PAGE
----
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ECOLOGICAL CAUSES OF DECELERATING DIVERSIFICATION IN CARNIVORAN MAMMALS

Authors

  • Antonin Machac,

    1. Department of Ecology and Evolution, Stony Brook University, Stony Brook, New York
    2. Center for Theoretical Study, Charles University and Academy of Sciences of the Czech Republic, Czech Republic
    3. Department of Ecology, Faculty of Science, Charles University, Czech Republic
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  • David Storch,

    1. Center for Theoretical Study, Charles University and Academy of Sciences of the Czech Republic, Czech Republic
    2. Department of Ecology, Faculty of Science, Charles University, Czech Republic
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  • John J. Wiens

    1. Department of Ecology and Evolution, Stony Brook University, Stony Brook, New York
    2. Department of Ecology and Evolutionary Biology, University of Arizona, Tucson, Arizona
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Abstract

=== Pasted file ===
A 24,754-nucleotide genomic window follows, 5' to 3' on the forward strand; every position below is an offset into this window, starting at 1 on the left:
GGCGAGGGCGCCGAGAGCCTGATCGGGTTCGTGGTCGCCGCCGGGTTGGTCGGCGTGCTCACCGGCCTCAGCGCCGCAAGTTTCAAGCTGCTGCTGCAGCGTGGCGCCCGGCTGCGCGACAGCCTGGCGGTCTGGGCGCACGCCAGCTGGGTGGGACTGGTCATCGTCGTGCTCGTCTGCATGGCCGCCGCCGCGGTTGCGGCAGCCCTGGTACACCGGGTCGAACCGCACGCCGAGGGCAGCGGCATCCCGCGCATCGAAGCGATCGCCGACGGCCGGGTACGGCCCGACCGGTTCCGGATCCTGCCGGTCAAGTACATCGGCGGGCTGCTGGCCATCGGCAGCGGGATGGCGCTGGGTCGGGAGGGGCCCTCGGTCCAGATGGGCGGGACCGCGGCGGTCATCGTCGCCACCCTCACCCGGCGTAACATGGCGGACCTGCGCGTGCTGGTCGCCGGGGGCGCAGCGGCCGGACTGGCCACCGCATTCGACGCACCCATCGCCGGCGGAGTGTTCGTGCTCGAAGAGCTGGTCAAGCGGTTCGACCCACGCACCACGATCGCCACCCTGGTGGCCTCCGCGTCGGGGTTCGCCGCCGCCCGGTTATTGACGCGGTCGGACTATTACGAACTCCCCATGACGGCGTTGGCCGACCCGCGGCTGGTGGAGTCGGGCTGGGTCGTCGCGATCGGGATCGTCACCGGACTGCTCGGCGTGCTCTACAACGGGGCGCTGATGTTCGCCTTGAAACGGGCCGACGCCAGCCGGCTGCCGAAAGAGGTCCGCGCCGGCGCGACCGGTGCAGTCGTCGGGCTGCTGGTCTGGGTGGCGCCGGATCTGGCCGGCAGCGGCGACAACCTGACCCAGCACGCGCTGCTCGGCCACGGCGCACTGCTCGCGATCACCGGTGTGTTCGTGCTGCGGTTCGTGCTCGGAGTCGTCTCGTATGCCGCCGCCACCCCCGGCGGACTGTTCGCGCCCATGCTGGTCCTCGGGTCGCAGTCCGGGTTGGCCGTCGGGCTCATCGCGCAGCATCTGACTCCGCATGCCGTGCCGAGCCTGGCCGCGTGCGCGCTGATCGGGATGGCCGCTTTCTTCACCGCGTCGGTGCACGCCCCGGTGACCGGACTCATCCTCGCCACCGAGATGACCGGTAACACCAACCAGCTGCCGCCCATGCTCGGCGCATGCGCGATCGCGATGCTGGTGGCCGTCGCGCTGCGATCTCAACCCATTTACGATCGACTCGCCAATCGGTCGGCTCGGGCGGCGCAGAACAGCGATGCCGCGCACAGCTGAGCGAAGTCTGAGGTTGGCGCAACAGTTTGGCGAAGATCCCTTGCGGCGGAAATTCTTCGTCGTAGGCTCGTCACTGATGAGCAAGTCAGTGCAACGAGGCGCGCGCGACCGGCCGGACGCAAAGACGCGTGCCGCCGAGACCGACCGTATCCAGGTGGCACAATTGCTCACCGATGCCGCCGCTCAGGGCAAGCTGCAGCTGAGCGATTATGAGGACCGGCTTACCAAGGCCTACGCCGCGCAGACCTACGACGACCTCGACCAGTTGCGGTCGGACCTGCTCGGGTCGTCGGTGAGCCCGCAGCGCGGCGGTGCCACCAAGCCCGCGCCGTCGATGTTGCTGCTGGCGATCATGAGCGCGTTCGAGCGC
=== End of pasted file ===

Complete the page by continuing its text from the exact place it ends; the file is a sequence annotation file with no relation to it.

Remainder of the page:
Clade diversification is a central topic in macroevolutionary studies. Recently, it has been shown that diversification rates appear to decelerate over time in many clades. What causes this deceleration remains unclear, but it has been proposed that competition for limited resources between sympatric, ecologically similar species slows diversification. Employing carnivoran mammals as a model system, we test this hypothesis using a comprehensive time-calibrated phylogeny. We also explore several conceptually related explanations including limited geographic area and limited rates of niche evolution. We find that diversification slowdowns are strong in carnivorans. Surprisingly, these slowdowns are independent of geographic range overlap between related species and are also decoupled from rates of niche evolution, suggesting that slowdowns are unrelated to competition and niche filling. When controlling for the effects of clade diversity, diversification slowdowns appear independent of geographic area. There is a significant effect of clade diversity on diversification slowdowns, but simulations show that this relationship may arise as a statistical artifact (i.e., greater clade diversity increases the ability of the gamma statistic to refute constant diversification). Overall, our results emphasize the need to test hypotheses about the causes of diversification slowdowns with ecological data, rather than assuming ecological processes from phylogenies alone.

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